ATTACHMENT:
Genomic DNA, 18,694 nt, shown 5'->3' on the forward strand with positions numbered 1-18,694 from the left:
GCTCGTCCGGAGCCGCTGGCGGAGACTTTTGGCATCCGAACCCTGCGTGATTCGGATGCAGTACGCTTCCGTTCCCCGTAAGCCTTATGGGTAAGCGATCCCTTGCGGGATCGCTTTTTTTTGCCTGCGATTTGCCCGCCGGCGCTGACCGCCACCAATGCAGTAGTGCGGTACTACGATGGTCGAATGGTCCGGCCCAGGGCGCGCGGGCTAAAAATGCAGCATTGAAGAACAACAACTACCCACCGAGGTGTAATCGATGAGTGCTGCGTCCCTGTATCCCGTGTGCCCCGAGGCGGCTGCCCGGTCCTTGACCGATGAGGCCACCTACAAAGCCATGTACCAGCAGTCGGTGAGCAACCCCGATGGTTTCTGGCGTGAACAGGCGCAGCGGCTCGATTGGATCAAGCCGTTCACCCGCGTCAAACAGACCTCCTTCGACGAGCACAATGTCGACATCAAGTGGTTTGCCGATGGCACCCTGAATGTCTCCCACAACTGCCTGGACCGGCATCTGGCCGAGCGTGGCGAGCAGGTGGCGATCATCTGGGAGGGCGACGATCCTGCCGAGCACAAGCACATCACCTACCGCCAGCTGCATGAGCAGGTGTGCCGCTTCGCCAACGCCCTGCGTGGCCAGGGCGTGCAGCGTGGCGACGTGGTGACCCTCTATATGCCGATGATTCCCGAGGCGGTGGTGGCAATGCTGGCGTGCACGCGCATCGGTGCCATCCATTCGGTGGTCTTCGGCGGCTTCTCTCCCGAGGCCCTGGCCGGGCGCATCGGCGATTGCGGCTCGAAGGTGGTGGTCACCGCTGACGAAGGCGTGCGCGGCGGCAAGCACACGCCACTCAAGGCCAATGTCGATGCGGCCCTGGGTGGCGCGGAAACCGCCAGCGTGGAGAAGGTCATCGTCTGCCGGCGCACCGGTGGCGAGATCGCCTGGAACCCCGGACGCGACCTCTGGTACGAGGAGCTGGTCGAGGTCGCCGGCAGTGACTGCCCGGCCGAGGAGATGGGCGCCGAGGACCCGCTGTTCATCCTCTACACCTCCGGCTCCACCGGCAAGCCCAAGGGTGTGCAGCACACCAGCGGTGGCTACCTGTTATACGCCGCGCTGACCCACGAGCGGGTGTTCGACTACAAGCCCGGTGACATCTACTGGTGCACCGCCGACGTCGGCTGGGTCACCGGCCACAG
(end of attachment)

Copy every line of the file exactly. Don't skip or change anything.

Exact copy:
Genomic DNA, 18,694 nt, shown 5'->3' on the forward strand with positions numbered 1-18,694 from the left:
GCTCGTCCGGAGCCGCTGGCGGAGACTTTTGGCATCCGAACCCTGCGTGATTCGGATGCAGTACGCTTCCGTTCCCCGTAAGCCTTATGGGTAAGCGATCCCTTGCGGGATCGCTTTTTTTTGCCTGCGATTTGCCCGCCGGCGCTGACCGCCACCAATGCAGTAGTGCGGTACTACGATGGTCGAATGGTCCGGCCCAGGGCGCGCGGGCTAAAAATGCAGCATTGAAGAACAACAACTACCCACCGAGGTGTAATCGATGAGTGCTGCGTCCCTGTATCCCGTGTGCCCCGAGGCGGCTGCCCGGTCCTTGACCGATGAGGCCACCTACAAAGCCATGTACCAGCAGTCGGTGAGCAACCCCGATGGTTTCTGGCGTGAACAGGCGCAGCGGCTCGATTGGATCAAGCCGTTCACCCGCGTCAAACAGACCTCCTTCGACGAGCACAATGTCGACATCAAGTGGTTTGCCGATGGCACCCTGAATGTCTCCCACAACTGCCTGGACCGGCATCTGGCCGAGCGTGGCGAGCAGGTGGCGATCATCTGGGAGGGCGACGATCCTGCCGAGCACAAGCACATCACCTACCGCCAGCTGCATGAGCAGGTGTGCCGCTTCGCCAACGCCCTGCGTGGCCAGGGCGTGCAGCGTGGCGACGTGGTGACCCTCTATATGCCGATGATTCCCGAGGCGGTGGTGGCAATGCTGGCGTGCACGCGCATCGGTGCCATCCATTCGGTGGTCTTCGGCGGCTTCTCTCCCGAGGCCCTGGCCGGGCGCATCGGCGATTGCGGCTCGAAGGTGGTGGTCACCGCTGACGAAGGCGTGCGCGGCGGCAAGCACACGCCACTCAAGGCCAATGTCGATGCGGCCCTGGGTGGCGCGGAAACCGCCAGCGTGGAGAAGGTCATCGTCTGCCGGCGCACCGGTGGCGAGATCGCCTGGAACCCCGGACGCGACCTCTGGTACGAGGAGCTGGTCGAGGTCGCCGGCAGTGACTGCCCGGCCGAGGAGATGGGCGCCGAGGACCCGCTGTTCATCCTCTACACCTCCGGCTCCACCGGCAAGCCCAAGGGTGTGCAGCACACCAGCGGTGGCTACCTGTTATACGCCGCGCTGACCCACGAGCGGGTGTTCGACTACAAGCCCGGTGACATCTACTGGTGCACCGCCGACGTCGGCTGGGTCACCGGCCACAG